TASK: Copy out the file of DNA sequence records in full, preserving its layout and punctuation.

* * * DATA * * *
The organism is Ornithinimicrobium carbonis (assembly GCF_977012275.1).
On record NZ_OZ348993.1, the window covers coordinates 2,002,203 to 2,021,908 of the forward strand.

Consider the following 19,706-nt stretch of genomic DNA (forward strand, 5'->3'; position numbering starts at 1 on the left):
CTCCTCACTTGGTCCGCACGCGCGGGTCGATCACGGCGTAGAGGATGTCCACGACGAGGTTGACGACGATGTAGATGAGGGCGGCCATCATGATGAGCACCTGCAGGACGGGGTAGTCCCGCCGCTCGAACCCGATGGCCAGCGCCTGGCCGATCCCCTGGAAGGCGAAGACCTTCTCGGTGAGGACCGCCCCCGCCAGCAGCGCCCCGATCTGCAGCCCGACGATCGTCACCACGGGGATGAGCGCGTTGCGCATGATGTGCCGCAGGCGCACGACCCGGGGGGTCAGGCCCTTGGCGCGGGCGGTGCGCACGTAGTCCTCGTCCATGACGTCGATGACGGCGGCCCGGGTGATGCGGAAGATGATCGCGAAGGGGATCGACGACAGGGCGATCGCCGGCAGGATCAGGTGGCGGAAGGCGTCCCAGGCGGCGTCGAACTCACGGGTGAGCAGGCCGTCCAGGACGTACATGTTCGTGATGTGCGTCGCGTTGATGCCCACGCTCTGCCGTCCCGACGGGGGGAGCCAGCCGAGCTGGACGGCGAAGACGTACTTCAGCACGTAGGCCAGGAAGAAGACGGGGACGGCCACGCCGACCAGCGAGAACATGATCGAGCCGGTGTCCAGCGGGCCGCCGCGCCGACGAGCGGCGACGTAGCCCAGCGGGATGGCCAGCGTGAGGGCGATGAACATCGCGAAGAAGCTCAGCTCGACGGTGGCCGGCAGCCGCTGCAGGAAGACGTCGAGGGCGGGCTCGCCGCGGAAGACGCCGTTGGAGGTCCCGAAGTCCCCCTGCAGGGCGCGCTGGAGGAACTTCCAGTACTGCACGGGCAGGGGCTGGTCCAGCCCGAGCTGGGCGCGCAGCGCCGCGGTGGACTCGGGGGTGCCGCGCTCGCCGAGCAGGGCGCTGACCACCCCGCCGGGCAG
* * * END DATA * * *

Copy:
The organism is Ornithinimicrobium carbonis (assembly GCF_977012275.1).
On record NZ_OZ348993.1, the window covers coordinates 2,002,203 to 2,021,908 of the forward strand.

Consider the following 19,706-nt stretch of genomic DNA (forward strand, 5'->3'; position numbering starts at 1 on the left):
CTCCTCACTTGGTCCGCACGCGCGGGTCGATCACGGCGTAGAGGATGTCCACGACGAGGTTGACGACGATGTAGATGAGGGCGGCCATCATGATGAGCACCTGCAGGACGGGGTAGTCCCGCCGCTCGAACCCGATGGCCAGCGCCTGGCCGATCCCCTGGAAGGCGAAGACCTTCTCGGTGAGGACCGCCCCCGCCAGCAGCGCCCCGATCTGCAGCCCGACGATCGTCACCACGGGGATGAGCGCGTTGCGCATGATGTGCCGCAGGCGCACGACCCGGGGGGTCAGGCCCTTGGCGCGGGCGGTGCGCACGTAGTCCTCGTCCATGACGTCGATGACGGCGGCCCGGGTGATGCGGAAGATGATCGCGAAGGGGATCGACGACAGGGCGATCGCCGGCAGGATCAGGTGGCGGAAGGCGTCCCAGGCGGCGTCGAACTCACGGGTGAGCAGGCCGTCCAGGACGTACATGTTCGTGATGTGCGTCGCGTTGATGCCCACGCTCTGCCGTCCCGACGGGGGGAGCCAGCCGAGCTGGACGGCGAAGACGTACTTCAGCACGTAGGCCAGGAAGAAGACGGGGACGGCCACGCCGACCAGCGAGAACATGATCGAGCCGGTGTCCAGCGGGCCGCCGCGCCGACGAGCGGCGACGTAGCCCAGCGGGATGGCCAGCGTGAGGGCGATGAACATCGCGAAGAAGCTCAGCTCGACGGTGGCCGGCAGCCGCTGCAGGAAGACGTCGAGGGCGGGCTCGCCGCGGAAGACGCCGTTGGAGGTCCCGAAGTCCCCCTGCAGGGCGCGCTGGAGGAACTTCCAGTACTGCACGGGCAGGGGCTGGTCCAGCCCGAGCTGGGCGCGCAGCGCCGCGGTGGACTCGGGGGTGCCGCGCTCGCCGAGCAGGGCGCTGACCACCCCGCCGGGCAG